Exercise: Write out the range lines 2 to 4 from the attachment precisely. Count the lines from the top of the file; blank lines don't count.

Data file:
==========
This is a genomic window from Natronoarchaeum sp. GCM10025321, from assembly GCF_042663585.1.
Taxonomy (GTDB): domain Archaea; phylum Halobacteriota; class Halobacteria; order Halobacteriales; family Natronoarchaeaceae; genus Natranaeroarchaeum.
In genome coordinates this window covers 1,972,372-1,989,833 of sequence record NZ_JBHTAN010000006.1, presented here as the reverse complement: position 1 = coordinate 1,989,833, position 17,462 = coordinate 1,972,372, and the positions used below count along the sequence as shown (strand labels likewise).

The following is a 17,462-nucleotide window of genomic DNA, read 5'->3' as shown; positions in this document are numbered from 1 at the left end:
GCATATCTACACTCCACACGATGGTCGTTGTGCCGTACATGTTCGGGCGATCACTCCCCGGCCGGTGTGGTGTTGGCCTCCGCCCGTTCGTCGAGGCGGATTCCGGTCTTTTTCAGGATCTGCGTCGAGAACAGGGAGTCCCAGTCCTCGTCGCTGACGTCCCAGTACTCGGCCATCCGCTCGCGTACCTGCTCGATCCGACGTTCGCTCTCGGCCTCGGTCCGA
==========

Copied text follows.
Taxonomy (GTDB): domain Archaea; phylum Halobacteriota; class Halobacteria; order Halobacteriales; family Natronoarchaeaceae; genus Natranaeroarchaeum.
In genome coordinates this window covers 1,972,372-1,989,833 of sequence record NZ_JBHTAN010000006.1, presented here as the reverse complement: position 1 = coordinate 1,989,833, position 17,462 = coordinate 1,972,372, and the positions used below count along the sequence as shown (strand labels likewise).

The following is a 17,462-nucleotide window of genomic DNA, read 5'->3' as shown; positions in this document are numbered from 1 at the left end: